I want to begin by asking you about the first solo exhibition of your work at the Harlem YMCA, which was sponsored by the James Weldon Johnson Literary Guild.
The James Weldon Johnson Literary Guild was one of the various organizations that were very supportive of the young people in the Harlem community who were in the arts. I was one of the young people, and they took note of my work and they gave me a show, which was a wonderful thing. I’ve forgotten the exact year; that was so long ago.
It was 1938.
Well, I was twenty-one at that time. I was born in 1917. So that’s how that happened. It was a period when the Harlem community was very supportive of all the arts—music, dance, theater, and the visual arts. I benefitted to a great degree by groups like the James Weldon Johnson Literary Guild.
Could you talk about some of the artists who influenced you as a young person growing up in Harlem?
Charles Alston was my first teacher, my first mentor. Another artist that I knew quite well was Augusta Savage. In fact, she was very instrumental in getting me work on the WPA Federal Art Project. She liked my work, and she liked the work of the young people in general. She headed the Harlem Community Arts Center, and in 1937, she took me down to the hiring board of the Federal Art Project. They responded favorably to my work, but they thought I was too young and they told her to bring me back the next year. I went back home and forgot about it, but she hadn’t forgotten. When I turned twenty-one, I was hired on the Federal Art Project to do paintings. I received the fabulous salary of $23.86 a week, which at that time was a lot of money. We were deep in the Depression. Coming in contact with Augusta Savage was one of the highlights of my career. Claude McKay was also very instrumental in my career. He was very much interested in young people and what they were doing and he was very encouraging. I would say the persons who had the greatest influence on my career were Charles Alston, Augusta Savage, and [End Page 260] Claude McKay. They didn’t work anything like me and I didn’t work anything like them. They were not all painters. I mentioned Augusta Savage, who was a sculptor. I mentioned Claude McKay, who was a writer. It was just their encouragement and the Harlem community’s encouragement—that was the influence.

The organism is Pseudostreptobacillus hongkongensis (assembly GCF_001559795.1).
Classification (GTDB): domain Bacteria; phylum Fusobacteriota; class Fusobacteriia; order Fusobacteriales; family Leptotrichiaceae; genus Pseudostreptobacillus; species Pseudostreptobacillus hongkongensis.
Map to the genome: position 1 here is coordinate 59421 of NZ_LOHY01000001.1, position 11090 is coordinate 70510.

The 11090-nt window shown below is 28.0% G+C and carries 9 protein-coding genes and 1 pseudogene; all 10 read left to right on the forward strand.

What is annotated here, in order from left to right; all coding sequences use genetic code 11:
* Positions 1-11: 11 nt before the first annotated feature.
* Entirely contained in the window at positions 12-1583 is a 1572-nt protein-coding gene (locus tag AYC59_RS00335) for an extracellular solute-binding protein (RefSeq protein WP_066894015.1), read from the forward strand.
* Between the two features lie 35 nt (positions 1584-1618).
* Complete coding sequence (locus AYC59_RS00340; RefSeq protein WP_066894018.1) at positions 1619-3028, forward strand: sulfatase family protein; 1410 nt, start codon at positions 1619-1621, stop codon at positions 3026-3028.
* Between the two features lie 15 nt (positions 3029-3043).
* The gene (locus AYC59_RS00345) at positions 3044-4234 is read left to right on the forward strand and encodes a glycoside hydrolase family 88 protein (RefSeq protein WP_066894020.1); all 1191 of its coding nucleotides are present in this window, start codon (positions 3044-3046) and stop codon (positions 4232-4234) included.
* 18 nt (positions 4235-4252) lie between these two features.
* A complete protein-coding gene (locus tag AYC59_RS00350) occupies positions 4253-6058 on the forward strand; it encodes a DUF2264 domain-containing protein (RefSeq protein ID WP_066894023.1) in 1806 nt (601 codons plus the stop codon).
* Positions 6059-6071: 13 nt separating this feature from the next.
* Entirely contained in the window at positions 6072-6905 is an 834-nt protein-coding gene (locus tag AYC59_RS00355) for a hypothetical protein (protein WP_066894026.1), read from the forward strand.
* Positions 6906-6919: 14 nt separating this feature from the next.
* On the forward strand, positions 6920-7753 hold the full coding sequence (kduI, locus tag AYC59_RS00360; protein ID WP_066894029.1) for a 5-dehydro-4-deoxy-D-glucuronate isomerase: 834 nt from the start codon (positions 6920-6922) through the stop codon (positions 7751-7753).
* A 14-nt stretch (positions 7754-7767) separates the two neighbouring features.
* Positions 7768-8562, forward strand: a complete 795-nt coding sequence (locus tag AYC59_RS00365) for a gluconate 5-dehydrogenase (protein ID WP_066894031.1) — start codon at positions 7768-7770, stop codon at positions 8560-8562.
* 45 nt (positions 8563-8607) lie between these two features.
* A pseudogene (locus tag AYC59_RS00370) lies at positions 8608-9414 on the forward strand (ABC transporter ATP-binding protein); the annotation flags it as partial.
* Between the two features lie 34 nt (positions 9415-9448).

Since you mentioned Claude McKay, did you know any other writers and artists of the Harlem Renaissance?
I used to see Aaron Douglas around. He was an older man, of course. He was right out of the Harlem Renaissance.
Did you know Alain Locke, who is called the father of the Harlem Renaissance?
Well, he knew everybody. Dr. Locke worked for the Harmon Foundation, which gave annual awards mostly to minorities in the arts. He was very involved with that. I would bet my life on this: Dr. Locke was probably the first black critic of the arts. He wrote about it, he told about it, and he did a wonderful job.
What about Countee Cullen?
I didn’t know Countee Cullen. I knew Langston Hughes. After the war, he asked me to illustrate his book One-Way Ticket.
That would have been after you had done the Migration of the Negro series.
Yes. I guess that was why Langston was interested in me doing the illustrations. One-Way Ticket refers to black people coming to the North. I did six illustrations for his book.
Before the Migration series of sixty panels, you painted the Toussaint L’Ouverture series of forty-one panels, the Frederick Douglass series of thirty-two panels, and the Harriet Tubman series of thirty-one panels. How did you come to do paintings in a format series?
As children of the Harlem community...